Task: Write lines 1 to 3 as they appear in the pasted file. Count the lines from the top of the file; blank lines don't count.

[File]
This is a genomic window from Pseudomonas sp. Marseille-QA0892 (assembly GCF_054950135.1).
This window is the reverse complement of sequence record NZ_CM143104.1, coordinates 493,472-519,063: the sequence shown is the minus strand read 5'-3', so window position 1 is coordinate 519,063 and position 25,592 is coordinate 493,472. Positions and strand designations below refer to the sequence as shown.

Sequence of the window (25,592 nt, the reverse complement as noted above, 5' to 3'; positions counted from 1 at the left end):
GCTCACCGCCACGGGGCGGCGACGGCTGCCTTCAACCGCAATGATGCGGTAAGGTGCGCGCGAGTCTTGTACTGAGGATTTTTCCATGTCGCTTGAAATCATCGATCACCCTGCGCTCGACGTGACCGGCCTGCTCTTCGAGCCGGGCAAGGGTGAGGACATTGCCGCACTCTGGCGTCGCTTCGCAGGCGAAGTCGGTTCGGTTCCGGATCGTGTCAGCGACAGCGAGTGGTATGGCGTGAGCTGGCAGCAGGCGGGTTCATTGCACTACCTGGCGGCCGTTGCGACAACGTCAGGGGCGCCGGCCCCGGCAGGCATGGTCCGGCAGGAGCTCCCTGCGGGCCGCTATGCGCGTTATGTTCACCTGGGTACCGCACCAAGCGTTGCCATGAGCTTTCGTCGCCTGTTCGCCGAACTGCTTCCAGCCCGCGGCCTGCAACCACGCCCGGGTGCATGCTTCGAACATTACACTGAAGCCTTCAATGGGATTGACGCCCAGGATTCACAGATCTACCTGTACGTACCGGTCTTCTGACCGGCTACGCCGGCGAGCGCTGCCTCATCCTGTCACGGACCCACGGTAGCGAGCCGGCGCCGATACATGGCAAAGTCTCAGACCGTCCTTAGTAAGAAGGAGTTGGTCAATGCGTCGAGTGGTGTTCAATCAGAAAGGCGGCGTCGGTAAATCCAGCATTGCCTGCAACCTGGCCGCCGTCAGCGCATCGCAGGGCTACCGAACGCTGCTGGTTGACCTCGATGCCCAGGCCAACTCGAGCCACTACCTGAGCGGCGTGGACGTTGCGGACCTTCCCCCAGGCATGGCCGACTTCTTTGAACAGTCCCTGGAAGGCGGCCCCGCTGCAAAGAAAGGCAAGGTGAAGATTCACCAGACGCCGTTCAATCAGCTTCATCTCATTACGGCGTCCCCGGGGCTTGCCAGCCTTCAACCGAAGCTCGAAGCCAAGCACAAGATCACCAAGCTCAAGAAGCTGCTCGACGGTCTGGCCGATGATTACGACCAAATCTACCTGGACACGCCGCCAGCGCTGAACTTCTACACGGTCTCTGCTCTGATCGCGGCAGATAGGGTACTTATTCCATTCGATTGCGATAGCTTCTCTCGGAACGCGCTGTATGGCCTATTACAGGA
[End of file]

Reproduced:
This is a genomic window from Pseudomonas sp. Marseille-QA0892 (assembly GCF_054950135.1).
This window is the reverse complement of sequence record NZ_CM143104.1, coordinates 493,472-519,063: the sequence shown is the minus strand read 5'-3', so window position 1 is coordinate 519,063 and position 25,592 is coordinate 493,472. Positions and strand designations below refer to the sequence as shown.

Sequence of the window (25,592 nt, the reverse complement as noted above, 5' to 3'; positions counted from 1 at the left end):